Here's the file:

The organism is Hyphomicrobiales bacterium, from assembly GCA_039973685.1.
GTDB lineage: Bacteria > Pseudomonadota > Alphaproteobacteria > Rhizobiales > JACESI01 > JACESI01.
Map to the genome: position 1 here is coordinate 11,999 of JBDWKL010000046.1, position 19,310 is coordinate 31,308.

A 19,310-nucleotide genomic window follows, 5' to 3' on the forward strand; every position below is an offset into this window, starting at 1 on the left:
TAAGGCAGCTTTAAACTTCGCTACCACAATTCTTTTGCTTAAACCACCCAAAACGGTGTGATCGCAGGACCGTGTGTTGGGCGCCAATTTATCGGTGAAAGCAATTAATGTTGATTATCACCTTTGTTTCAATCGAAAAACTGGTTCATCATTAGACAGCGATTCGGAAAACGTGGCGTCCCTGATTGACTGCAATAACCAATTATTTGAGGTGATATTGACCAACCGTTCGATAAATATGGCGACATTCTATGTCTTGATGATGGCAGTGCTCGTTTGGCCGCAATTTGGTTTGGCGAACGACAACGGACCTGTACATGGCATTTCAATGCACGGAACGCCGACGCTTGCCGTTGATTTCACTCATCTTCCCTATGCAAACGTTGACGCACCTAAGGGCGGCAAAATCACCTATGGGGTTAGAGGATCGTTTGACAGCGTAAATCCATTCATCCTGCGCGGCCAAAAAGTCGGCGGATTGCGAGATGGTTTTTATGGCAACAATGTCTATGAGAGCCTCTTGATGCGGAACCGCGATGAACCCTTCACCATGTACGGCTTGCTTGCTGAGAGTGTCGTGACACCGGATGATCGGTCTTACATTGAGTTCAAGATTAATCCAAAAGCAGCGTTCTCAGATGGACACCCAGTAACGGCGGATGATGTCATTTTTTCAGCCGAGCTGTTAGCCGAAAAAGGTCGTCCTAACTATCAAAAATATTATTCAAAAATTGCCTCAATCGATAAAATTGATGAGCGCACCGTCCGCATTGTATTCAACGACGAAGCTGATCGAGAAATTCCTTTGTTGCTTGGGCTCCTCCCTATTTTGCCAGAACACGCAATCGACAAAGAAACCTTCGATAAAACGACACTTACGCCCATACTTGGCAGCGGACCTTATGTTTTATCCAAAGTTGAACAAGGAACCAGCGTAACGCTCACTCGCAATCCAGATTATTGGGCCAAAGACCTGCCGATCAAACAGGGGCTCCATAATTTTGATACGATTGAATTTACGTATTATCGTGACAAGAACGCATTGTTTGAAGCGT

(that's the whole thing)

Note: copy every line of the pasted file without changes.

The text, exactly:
The organism is Hyphomicrobiales bacterium, from assembly GCA_039973685.1.
GTDB lineage: Bacteria > Pseudomonadota > Alphaproteobacteria > Rhizobiales > JACESI01 > JACESI01.
Map to the genome: position 1 here is coordinate 11,999 of JBDWKL010000046.1, position 19,310 is coordinate 31,308.

A 19,310-nucleotide genomic window follows, 5' to 3' on the forward strand; every position below is an offset into this window, starting at 1 on the left:
TAAGGCAGCTTTAAACTTCGCTACCACAATTCTTTTGCTTAAACCACCCAAAACGGTGTGATCGCAGGACCGTGTGTTGGGCGCCAATTTATCGGTGAAAGCAATTAATGTTGATTATCACCTTTGTTTCAATCGAAAAACTGGTTCATCATTAGACAGCGATTCGGAAAACGTGGCGTCCCTGATTGACTGCAATAACCAATTATTTGAGGTGATATTGACCAACCGTTCGATAAATATGGCGACATTCTATGTCTTGATGATGGCAGTGCTCGTTTGGCCGCAATTTGGTTTGGCGAACGACAACGGACCTGTACATGGCATTTCAATGCACGGAACGCCGACGCTTGCCGTTGATTTCACTCATCTTCCCTATGCAAACGTTGACGCACCTAAGGGCGGCAAAATCACCTATGGGGTTAGAGGATCGTTTGACAGCGTAAATCCATTCATCCTGCGCGGCCAAAAAGTCGGCGGATTGCGAGATGGTTTTTATGGCAACAATGTCTATGAGAGCCTCTTGATGCGGAACCGCGATGAACCCTTCACCATGTACGGCTTGCTTGCTGAGAGTGTCGTGACACCGGATGATCGGTCTTACATTGAGTTCAAGATTAATCCAAAAGCAGCGTTCTCAGATGGACACCCAGTAACGGCGGATGATGTCATTTTTTCAGCCGAGCTGTTAGCCGAAAAAGGTCGTCCTAACTATCAAAAATATTATTCAAAAATTGCCTCAATCGATAAAATTGATGAGCGCACCGTCCGCATTGTATTCAACGACGAAGCTGATCGAGAAATTCCTTTGTTGCTTGGGCTCCTCCCTATTTTGCCAGAACACGCAATCGACAAAGAAACCTTCGATAAAACGACACTTACGCCCATACTTGGCAGCGGACCTTATGTTTTATCCAAAGTTGAACAAGGAACCAGCGTAACGCTCACTCGCAATCCAGATTATTGGGCCAAAGACCTGCCGATCAAACAGGGGCTCCATAATTTTGATACGATTGAATTTACGTATTATCGTGACAAGAACGCATTGTTTGAAGCGT